It’s how I’ve been writing music since I was a kid. I act it out. I play all the parts, and completely indulge myself in the emotions and physicalization.
And now that I’m working on (hopefully final) revisions of “The Golden Cage,” pianist & music-director Tim Maurice and I are meeting weekly to go through the music, with me acting and singing both the characters.It’s how I’ve been writing music since I was a kid. I act it out - play all the parts, indulge myself ... Click To Tweet
Yup, I’m passionate birdman Boris Oridnikov Slepnic O’Hara (above) — I’m also his grumpy nemesis, Alphea J. Simpson-Hughes (below).
… and Tim is the entire orchestra.
I’ve been doing this as long as I can remember – telling stories with music and acting them out. The difference is that now I have a team I work with.
It was awkward at first, indulging my creative imagination in front of someone else – acting out while Tim calmly plays the piano. But now we’re used to it and I’ve learned to feel safe acting things out with Tim in the room.
The one thing I try not to do is burst into tears in front of him, or sing exceedingly loud right in his ear.It was awkward at first, indulging my creative imagination in front of someone else Click To Tweet
The big change recently is my new grand piano [read about HERE] which makes a huge difference for both Tim and me.
Above, Alphea tries to catch the feather – and yes, I have to act it all out in order to know how the music feels with the actions. Also any dancing – whether being one person or two – is essential. But that’s more just for fun.I have to act it ALL out, in order to know how the music FEELS with the actions. Click To Tweet
The way we do it, Tim and I meet every week for a rehearsal. When we first started, the show was a mess of different pages and manuscripts, and some weeks I was so involved in other work I hadn’t done any editing. But we’d meet anyway, and go through what I had, even if it was exactly the same material as the week before – because it’s in these session that I write and rewrite the shape of the show.
Because of that, we’ve gotten used to re-creating on the fly as a team. I often ask Tim to shift around the notes, try putting different parts of the music in a different order – or sometimes I sit down and try to show him what I mean, often just with physical gestures and singing – and then he translates it into actual notes on the piano, based on the themes he knows from the show. We both add notes about what we did to the music, which I then add to the electronic copies of the manuscript before the next rehearsal.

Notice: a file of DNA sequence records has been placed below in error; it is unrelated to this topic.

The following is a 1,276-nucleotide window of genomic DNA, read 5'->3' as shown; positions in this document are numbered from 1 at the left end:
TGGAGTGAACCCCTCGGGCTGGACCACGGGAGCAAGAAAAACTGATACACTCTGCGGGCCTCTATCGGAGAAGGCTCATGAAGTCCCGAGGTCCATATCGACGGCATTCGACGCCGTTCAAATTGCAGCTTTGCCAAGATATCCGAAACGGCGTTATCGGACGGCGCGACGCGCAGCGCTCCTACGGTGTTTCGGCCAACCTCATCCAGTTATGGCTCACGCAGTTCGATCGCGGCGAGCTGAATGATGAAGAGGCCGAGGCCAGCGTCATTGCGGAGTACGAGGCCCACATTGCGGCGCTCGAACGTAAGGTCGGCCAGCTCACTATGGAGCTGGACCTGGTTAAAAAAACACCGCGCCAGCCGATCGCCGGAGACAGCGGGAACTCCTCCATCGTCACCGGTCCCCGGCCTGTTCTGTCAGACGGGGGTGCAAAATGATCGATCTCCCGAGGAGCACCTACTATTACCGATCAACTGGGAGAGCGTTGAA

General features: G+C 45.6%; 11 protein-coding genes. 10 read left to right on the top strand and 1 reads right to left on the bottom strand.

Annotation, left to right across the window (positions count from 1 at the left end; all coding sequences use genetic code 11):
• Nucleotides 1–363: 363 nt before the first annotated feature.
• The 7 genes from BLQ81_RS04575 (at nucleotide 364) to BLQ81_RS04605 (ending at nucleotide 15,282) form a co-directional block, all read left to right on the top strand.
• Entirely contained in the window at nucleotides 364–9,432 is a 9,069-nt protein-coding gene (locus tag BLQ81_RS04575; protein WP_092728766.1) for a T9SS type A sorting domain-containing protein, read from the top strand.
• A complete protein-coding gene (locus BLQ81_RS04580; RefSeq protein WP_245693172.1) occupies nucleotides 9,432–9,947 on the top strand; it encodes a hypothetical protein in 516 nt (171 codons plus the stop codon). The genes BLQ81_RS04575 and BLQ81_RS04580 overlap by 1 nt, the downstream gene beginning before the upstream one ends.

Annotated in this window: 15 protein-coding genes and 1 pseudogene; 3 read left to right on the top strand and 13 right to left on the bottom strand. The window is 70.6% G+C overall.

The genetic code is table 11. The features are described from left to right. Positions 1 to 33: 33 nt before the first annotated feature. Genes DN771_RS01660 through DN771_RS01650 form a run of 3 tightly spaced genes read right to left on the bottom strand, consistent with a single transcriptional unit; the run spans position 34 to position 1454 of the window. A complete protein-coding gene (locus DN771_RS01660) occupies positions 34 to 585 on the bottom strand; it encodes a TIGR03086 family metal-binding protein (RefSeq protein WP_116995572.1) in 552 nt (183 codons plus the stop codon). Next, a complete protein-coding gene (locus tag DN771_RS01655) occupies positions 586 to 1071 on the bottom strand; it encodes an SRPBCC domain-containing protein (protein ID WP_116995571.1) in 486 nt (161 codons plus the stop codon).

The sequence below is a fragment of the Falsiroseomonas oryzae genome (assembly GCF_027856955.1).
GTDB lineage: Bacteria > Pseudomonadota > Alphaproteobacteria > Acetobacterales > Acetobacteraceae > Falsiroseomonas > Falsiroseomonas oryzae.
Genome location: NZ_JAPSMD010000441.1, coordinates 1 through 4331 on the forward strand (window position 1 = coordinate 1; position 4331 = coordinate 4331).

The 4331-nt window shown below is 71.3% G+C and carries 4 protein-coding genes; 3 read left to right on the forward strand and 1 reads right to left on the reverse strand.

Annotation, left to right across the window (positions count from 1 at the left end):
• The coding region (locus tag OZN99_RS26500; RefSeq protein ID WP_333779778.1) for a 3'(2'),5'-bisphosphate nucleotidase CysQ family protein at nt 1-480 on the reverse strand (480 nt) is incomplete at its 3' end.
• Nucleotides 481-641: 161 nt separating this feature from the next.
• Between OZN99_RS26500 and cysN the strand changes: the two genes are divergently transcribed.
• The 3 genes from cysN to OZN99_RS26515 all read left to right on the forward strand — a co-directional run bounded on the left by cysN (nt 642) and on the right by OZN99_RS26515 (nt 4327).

And then we do it all over again. It’s a kind of honing process.
Sometimes it get’s a little intense. Yes, I’m strangling a feather here. And Tim is being elegantly tolerant.
Here’s what I look like when I don’t like something I’ve written and I’m trying not to start yelling at myself. I just have to write it in my notes and work on it later.
When rehearsal’s over I take photos of each of Tim’s pages so I can use any notes he’s written, along with my own notes to update the music, or write new sections. His notes are generally way more legible than mine.
In between each rehearsal I have a grid I follow.
I update the score with the notes we’ve written, and compose anything we’re missing, using a grid my friend Larry Grogin helped me create.
The work we’re doing now is to prepare for two upcoming readings. I’ll be sharing the new opening and endings of the show at the New Opera and Musical Theater Initiative in mid-September and then heading down to NYC in early October for a private reading of the whole show with the core creative team, me, Paul Gordon and Nell Balaban.
All the work I’m doing now is based on a reading we did in NYC last April, along with script coaching sessions with Eric Webb (the “Deadpan Dramaturg”).The work we’re doing now is to prepare for two upcoming readings IN NYC Click To Tweet
Then back to Boston for re-writes and a series of “pizza readings” in the fall – casual readings for very small audiences that simply let me experience the flow of the show in front of other people.
Oh, and for the pizza readings – I won’t be playing both parts. Hopefully I’ll be sitting in the tiny audience watching my imagination unfold.
To sponsor a reading of “The Golden Cage” or come to a sponsored reading in the Boston area – let me know! Send me an email and use “I want to come to a reading!” in the subject line.
If I don’t get back to you right away, please be patient — sometimes I fall down rabbit-holes – but I never mind if you email a second time to remind me.For the pizza readings I'll be in the audience watching my imagination unfold. Click To Tweet
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